Do pill bottles have to be orange plastic?

No. Pill bottles can and do come in a variety of colors and materials. Some are designed, from a marketing perspective, to help patients with brand recognition. Others are designed with a specific purpose to protect the medication—for instance, medications that really need to be kept out of sunlight, such as some types of antibiotics, often come in opaque bottles. But the amber color is by far the most popular since it is considered the standard.

Bourgeois adds that pharmacies generally don’t choose the color or style of pill bottles they use, opting instead to order the standard sizes in bulk from a wholesale supplier—another reason they all tend to be the same.

Is your medication safe in these bottles?

Yes, you can trust that if your medication comes in a particular package, then it will be adequately protected. One problem pharmacists often see, however, is when patients remove the pills from the manufacturer or pharmacy packaging and put them in daily pill dispensers. Many of these are made from cheap plastic that is neither UV-resistant nor airtight, and that can degrade your medications. It also makes it less safe by making it easier for children and pets to get into.

How to store medication properly

While the packaging will protect your medication, it will do so only up to a point. You still have to store it correctly. In addition to keeping your meds in their original packaging or bottles, which also ensures that the right person is taking the right meds at the right dose, here’s what you need to know.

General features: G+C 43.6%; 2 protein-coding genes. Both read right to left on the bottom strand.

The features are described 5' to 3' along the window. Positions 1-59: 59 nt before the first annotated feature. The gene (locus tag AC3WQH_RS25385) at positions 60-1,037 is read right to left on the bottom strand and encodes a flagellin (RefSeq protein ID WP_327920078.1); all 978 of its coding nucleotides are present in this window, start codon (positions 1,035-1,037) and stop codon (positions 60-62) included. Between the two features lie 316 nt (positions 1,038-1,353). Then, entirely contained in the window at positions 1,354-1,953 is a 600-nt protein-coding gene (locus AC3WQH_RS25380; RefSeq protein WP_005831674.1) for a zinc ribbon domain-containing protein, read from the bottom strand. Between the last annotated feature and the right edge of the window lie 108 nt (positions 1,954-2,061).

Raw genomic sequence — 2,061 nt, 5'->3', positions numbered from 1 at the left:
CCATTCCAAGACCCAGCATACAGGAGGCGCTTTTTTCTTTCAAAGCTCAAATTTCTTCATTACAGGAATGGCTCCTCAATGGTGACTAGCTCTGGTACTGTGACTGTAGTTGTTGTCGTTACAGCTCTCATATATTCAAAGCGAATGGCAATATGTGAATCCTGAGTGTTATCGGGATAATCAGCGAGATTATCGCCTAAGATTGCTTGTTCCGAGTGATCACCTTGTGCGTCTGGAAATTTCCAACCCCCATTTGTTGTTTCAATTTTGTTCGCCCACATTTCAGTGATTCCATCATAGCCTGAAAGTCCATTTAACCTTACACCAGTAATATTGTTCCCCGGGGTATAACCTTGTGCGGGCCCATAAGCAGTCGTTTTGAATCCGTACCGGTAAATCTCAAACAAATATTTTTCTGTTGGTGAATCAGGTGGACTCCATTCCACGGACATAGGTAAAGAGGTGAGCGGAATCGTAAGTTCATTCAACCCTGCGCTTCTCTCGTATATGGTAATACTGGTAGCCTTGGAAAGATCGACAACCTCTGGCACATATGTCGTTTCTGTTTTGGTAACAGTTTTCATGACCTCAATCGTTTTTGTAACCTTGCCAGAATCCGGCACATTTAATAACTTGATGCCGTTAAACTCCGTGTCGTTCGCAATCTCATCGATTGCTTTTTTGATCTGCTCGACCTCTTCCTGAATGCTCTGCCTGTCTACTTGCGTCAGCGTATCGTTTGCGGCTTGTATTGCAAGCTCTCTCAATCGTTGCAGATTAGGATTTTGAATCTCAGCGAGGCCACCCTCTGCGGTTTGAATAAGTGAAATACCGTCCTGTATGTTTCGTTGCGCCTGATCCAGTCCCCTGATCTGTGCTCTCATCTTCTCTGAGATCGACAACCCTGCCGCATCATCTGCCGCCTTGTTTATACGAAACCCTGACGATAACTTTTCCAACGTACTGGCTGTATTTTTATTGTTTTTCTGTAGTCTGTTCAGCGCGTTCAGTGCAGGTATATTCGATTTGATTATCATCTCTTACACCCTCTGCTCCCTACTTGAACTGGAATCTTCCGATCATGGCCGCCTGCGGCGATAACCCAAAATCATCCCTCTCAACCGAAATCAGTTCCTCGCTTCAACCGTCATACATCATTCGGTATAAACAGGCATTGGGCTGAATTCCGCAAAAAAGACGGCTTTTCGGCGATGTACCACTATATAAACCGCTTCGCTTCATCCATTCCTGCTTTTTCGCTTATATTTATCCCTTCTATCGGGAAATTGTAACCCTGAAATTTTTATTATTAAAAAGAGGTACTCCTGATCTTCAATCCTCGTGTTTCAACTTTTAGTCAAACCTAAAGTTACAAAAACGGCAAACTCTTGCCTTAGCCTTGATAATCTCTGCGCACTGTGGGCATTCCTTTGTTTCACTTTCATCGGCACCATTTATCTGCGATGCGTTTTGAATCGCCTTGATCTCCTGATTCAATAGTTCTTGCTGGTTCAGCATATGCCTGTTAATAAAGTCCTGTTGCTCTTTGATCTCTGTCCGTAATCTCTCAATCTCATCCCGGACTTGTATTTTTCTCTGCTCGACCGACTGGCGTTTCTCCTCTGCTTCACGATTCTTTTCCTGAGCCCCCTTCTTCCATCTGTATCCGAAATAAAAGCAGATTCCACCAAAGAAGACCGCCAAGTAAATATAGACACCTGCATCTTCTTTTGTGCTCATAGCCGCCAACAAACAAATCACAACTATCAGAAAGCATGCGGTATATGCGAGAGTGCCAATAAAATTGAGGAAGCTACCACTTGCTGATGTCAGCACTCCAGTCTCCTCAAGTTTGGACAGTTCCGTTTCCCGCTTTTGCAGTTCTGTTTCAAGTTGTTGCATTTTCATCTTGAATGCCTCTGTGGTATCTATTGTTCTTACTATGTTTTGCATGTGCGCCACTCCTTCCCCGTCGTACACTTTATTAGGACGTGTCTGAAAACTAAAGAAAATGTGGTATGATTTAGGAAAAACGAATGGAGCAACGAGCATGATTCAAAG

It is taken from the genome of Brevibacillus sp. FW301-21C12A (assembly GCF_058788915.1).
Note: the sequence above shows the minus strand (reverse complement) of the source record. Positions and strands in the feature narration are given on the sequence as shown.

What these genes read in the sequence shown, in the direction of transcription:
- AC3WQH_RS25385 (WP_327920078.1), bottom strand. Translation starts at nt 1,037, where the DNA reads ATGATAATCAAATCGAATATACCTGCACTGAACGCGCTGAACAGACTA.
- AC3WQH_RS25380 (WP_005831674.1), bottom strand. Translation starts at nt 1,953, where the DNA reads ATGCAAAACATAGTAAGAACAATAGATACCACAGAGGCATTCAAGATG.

• Store it at the appropriate temperature and humidity. Generally speaking, this means storing it in a cool, dry place away from direct sunlight, but check your bottle (or ask your pharmacist) to make sure. Some medications will need to be refrigerated, and if that’s the case, keep them in the fridge at all times. Helpful hint: “Proper storage” will never entail stashing your pills in a hot, damp bathroom!
  • Keep things tidy. Organize your medicine cabinet, making sure the storage area is clean and inaccessible to pets or children.
  • Toss it after the expiration date. Just like food, medications go bad over time. Routinely check the expiration dates on the bottles (yet another reason to keep your pills in their original bottles!), and destroy them after that date. Bourgeois does not recommend throwing old medications in the trash or flushing them down the toilet, as that can cause environmental problems. Instead, ask your pharmacist about their pill-recycling days, or use this handy online tool to find a pill-recycling center near you.

About the expert

  • Jennifer Bourgeois, PharmD, is an integrative health pharmacist with more than 15 years of experience and a pharmacy and health expert for SingleCare Pharmacy. She is the CEO of Well & Free and the founder of A New View, a nonprofit that recycles and repurposes used eyeglasses.

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AtReader’s Digest, we’re committed to producing high-quality content by writers with expertise and experience in their field in consultation with relevant, qualified experts. We rely on reputable primary sources, including government and professional organizations and academic institutions, as well as our writers’ personal experiences where appropriate. We verify all facts and data, back them with credible sourcing and revisit them over time to ensure they remain accurate and up to date. Read more about our team, ourcontributorsand oureditorial policies.